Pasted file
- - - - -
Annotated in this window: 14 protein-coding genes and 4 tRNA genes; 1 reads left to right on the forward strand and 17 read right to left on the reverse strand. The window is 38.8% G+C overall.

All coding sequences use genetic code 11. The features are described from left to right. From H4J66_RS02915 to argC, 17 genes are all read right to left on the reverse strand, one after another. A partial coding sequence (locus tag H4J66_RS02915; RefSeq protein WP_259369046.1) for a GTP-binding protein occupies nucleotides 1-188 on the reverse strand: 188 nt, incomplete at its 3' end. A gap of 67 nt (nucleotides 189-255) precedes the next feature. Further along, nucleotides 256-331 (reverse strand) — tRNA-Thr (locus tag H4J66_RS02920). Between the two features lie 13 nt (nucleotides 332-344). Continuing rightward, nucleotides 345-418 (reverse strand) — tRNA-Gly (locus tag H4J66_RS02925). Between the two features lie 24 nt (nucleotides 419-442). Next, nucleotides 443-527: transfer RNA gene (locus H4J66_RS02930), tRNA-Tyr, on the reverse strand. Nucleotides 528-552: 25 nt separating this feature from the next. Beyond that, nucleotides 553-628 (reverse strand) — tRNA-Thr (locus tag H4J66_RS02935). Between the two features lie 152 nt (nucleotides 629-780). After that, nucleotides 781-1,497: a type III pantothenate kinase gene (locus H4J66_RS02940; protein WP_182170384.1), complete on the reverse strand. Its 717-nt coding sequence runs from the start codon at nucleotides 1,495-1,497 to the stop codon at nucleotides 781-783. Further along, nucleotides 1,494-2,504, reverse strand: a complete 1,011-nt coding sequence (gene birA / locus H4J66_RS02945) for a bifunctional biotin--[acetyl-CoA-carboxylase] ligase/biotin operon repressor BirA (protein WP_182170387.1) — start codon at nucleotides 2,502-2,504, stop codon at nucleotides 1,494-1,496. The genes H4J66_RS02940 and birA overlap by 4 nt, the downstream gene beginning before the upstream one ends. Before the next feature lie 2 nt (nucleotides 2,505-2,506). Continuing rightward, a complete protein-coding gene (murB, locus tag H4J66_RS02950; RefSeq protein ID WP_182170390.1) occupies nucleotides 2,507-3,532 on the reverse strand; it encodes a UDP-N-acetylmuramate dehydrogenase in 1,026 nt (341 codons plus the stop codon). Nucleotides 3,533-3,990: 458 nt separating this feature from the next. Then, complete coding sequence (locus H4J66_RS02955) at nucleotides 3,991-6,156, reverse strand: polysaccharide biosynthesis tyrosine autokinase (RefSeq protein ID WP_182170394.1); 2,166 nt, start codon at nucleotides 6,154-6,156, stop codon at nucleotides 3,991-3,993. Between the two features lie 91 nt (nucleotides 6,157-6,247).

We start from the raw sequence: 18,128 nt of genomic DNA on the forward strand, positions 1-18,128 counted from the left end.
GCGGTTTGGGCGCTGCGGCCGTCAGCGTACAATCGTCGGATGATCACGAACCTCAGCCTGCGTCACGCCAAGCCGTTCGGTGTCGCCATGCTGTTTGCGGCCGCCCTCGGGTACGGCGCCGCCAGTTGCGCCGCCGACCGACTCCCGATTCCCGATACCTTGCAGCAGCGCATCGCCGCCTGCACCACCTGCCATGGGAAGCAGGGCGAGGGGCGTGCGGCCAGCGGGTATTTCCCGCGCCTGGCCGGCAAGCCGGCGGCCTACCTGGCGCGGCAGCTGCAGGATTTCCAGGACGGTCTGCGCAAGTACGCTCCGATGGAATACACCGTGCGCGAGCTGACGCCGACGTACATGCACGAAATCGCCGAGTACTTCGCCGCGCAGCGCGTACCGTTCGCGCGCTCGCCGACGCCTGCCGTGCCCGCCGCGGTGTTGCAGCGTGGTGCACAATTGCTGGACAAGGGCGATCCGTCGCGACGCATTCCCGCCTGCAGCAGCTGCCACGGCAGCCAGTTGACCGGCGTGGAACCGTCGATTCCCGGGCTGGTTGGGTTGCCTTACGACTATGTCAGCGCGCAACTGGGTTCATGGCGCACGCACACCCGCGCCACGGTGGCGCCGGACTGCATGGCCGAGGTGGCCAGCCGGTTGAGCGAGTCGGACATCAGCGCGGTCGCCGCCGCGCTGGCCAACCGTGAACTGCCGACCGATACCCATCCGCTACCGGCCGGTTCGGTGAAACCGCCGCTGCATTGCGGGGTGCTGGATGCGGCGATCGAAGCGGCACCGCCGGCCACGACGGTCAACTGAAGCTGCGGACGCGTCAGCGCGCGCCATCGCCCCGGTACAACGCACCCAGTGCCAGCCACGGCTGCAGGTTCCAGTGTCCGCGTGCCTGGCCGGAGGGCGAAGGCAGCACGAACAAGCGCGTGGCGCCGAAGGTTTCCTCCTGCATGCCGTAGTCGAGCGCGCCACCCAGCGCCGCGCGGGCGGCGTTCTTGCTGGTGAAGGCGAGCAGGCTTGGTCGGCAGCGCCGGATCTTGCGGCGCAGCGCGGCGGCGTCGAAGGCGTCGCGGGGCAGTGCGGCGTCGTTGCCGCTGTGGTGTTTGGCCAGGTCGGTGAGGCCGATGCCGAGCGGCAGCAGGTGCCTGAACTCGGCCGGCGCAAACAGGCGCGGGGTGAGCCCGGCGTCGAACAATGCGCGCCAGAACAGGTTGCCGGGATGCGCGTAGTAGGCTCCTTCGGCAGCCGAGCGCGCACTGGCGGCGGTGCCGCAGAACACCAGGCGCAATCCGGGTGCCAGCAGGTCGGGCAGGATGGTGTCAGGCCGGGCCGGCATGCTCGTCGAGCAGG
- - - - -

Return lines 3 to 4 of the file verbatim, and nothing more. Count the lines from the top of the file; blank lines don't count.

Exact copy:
We start from the raw sequence: 18,128 nt of genomic DNA on the forward strand, positions 1-18,128 counted from the left end.
GCGGTTTGGGCGCTGCGGCCGTCAGCGTACAATCGTCGGATGATCACGAACCTCAGCCTGCGTCACGCCAAGCCGTTCGGTGTCGCCATGCTGTTTGCGGCCGCCCTCGGGTACGGCGCCGCCAGTTGCGCCGCCGACCGACTCCCGATTCCCGATACCTTGCAGCAGCGCATCGCCGCCTGCACCACCTGCCATGGGAAGCAGGGCGAGGGGCGTGCGGCCAGCGGGTATTTCCCGCGCCTGGCCGGCAAGCCGGCGGCCTACCTGGCGCGGCAGCTGCAGGATTTCCAGGACGGTCTGCGCAAGTACGCTCCGATGGAATACACCGTGCGCGAGCTGACGCCGACGTACATGCACGAAATCGCCGAGTACTTCGCCGCGCAGCGCGTACCGTTCGCGCGCTCGCCGACGCCTGCCGTGCCCGCCGCGGTGTTGCAGCGTGGTGCACAATTGCTGGACAAGGGCGATCCGTCGCGACGCATTCCCGCCTGCAGCAGCTGCCACGGCAGCCAGTTGACCGGCGTGGAACCGTCGATTCCCGGGCTGGTTGGGTTGCCTTACGACTATGTCAGCGCGCAACTGGGTTCATGGCGCACGCACACCCGCGCCACGGTGGCGCCGGACTGCATGGCCGAGGTGGCCAGCCGGTTGAGCGAGTCGGACATCAGCGCGGTCGCCGCCGCGCTGGCCAACCGTGAACTGCCGACCGATACCCATCCGCTACCGGCCGGTTCGGTGAAACCGCCGCTGCATTGCGGGGTGCTGGATGCGGCGATCGAAGCGGCACCGCCGGCCACGACGGTCAACTGAAGCTGCGGACGCGTCAGCGCGCGCCATCGCCCCGGTACAACGCACCCAGTGCCAGCCACGGCTGCAGGTTCCAGTGTCCGCGTGCCTGGCCGGAGGGCGAAGGCAGCACGAACAAGCGCGTGGCGCCGAAGGTTTCCTCCTGCATGCCGTAGTCGAGCGCGCCACCCAGCGCCGCGCGGGCGGCGTTCTTGCTGGTGAAGGCGAGCAGGCTTGGTCGGCAGCGCCGGATCTTGCGGCGCAGCGCGGCGGCGTCGAAGGCGTCGCGGGGCAGTGCGGCGTCGTTGCCGCTGTGGTGTTTGGCCAGGTCGGTGAGGCCGATGCCGAGCGGCAGCAGGTGCCTGAACTCGGCCGGCGCAAACAGGCGCGGGGTGAGCCCGGCGTCGAACAATGCGCGCCAGAACAGGTTGCCGGGATGCGCGTAGTAGGCTCCTTCGGCAGCCGAGCGCGCACTGGCGGCGGTGCCGCAGAACACCAGGCGCAATCCGGGTGCCAGCAGGTCGGGCAGGATGGTGTCAGGCCGGGCCGGCATGCTCGTCGAGCAGG